Running backs who can provide 8-12 touches a game and be used in sub-packages ARE a dime a dozen. You can find those guys anywhere. Running backs who are special -- who don't come around that often -- should still be first-round picks.

Is Gurley right for the Giants?

Now to the Giants specifically taking Todd Gurley in the draft there are good reasons for this as well from a positional needs standpoint. The Giants running game was poor last year and the blame for that rests squarely on the offensive line, at least according to most analysts and fans, but that is misleading. The running game was poor because the running backs on the team are, at best, average players.

Now, I really like Rashad Jennings and what he brings to the team from a leadership standpoint. Everything I read about Jennings makes me root very hard for him. With that being said, Jennings is a career journeyman who  is 30 years old and has never had a 1,000-yard season. Last year he averaged 3.8 yards per carry. Andre Williams is a fourth-round running back who averaged 3.3 yards per carry last season and is a guy who can't catch a football. Last year Leveon Bell had a PFF elusive rating of 55.1, while Williams and Jennings had an elusive rating combined score of 59.7, which is not very good individually.

They also combined for 289 yards on rushes that went more than 15 yards. If their numbers were combined that would put them for 12th best in the league, which is not particularly good. The Giants could not create big plays in the run game, and when there were opportunities, even though those might have been limited, Jennings and Williams did not possess the ability to capitalize on them.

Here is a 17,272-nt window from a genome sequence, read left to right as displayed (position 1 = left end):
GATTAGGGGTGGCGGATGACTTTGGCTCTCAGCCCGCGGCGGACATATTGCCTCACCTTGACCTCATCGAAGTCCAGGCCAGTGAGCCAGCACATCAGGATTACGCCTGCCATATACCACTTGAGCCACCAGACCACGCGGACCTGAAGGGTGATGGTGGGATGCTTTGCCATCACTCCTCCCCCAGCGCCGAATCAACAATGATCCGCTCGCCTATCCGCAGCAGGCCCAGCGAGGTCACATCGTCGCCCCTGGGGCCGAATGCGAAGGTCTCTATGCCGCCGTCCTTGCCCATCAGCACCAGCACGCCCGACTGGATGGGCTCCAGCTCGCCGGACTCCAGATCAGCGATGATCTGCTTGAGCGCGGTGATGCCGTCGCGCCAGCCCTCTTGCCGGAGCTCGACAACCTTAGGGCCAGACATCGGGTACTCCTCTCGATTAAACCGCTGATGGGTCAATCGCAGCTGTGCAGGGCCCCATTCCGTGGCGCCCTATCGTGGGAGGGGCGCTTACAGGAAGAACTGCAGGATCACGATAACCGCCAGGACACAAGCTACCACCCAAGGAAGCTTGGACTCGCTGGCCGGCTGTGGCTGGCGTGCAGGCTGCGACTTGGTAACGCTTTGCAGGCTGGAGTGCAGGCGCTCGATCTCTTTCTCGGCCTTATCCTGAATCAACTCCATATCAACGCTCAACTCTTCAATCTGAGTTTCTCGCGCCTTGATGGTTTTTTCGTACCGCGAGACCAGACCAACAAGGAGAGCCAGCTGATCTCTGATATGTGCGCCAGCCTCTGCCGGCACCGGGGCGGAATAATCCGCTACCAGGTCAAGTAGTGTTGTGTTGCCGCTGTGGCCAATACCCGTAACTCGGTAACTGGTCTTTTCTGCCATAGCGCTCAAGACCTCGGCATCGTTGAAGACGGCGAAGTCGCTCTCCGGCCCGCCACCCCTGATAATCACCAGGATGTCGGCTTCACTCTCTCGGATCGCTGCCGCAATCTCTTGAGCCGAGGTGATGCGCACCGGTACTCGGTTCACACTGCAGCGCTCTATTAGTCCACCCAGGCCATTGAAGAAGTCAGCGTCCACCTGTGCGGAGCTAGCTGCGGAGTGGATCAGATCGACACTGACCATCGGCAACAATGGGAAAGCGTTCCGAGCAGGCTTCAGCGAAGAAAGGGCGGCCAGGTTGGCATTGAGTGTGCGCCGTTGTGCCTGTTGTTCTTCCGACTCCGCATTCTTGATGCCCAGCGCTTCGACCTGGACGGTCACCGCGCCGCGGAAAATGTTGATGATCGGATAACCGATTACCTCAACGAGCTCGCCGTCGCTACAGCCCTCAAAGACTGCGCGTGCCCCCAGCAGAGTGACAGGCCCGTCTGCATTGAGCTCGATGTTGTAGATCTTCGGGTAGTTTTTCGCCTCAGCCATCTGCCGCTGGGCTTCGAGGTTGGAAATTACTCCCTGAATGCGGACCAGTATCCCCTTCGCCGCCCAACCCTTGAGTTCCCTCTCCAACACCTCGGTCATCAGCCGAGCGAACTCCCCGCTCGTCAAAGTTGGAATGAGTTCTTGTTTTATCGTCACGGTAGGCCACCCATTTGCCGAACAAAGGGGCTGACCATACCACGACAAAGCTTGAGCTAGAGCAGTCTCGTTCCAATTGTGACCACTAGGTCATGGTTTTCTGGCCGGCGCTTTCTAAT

Football Outsiders paints an even worse picture for Williams. His DYAR (Defensive yards adjusted above replacement) was -24 yards. He was 24 yards worse than the average NFL player would get in the same situations!  Jennings was a bit better as he rushed for a DYAR of 112, which was 13th-best in the league. But he still is a 30-year-old running back and is not a long-term solution.

The point is, if you were drawing up a positional needs chart for a team in the league and were only prehom averaged 4.0 yards per carry last year) you would have to assume that running back was a priority need for that team. I think because Jennings and Williams are such likeable guys they get a pass from fans. And I understand these are intelligent, well-spoken, charitable guys who are natural born leaders. But they didn't produce as well as they should have last year. The argument is made that the Giants offensive line is terrible, but again that is not entirely true. No matter what metric you use -- Pro Football Focus scores, Cold Hard Football Facts Hog Index, Football Outsiders DVOA, or even the eye test -- the Giants last year had what amounts to an average offensive line in the NFL. There are a handful of teams whose lines were much, much worse, and there were a handful of teams who put the Giants offensive line to shame. For the most part, though, their offensive line is about what you would expect from most NFL teams. And that's tough to swallow.

Williams and Jennings seem like great guys, but neither are special. And neither are even  above average. I realize that Williams started to come on some at the end of last year so there is hope, and if the Giants line improves things might look better since neither guy is particularly elusive and they need some spaced created for them. I also realize that I left Shane Vereen out so far, but he figures to be a third-down back more for the passing game. But the Giants have an under-rated need at running back for a better player. There is perhaps no player better than Todd Gurley in this entire draft.

In the top 10 you're looking for immediate starter, Pro Bowl potential, Gurley is that (minus the injury), but he has All-Pro potential. I think the Giants like their running backs more so than I do and I think they will look at a different position, but when the No. 9 pick comes up for the Giants the two best players on the board who are likely to be there are Randy Gregory and Todd Gurley and one of them could end up donning Giants blue. If not, pray they don't wind up in the NFC East.

Other dark-horse candidates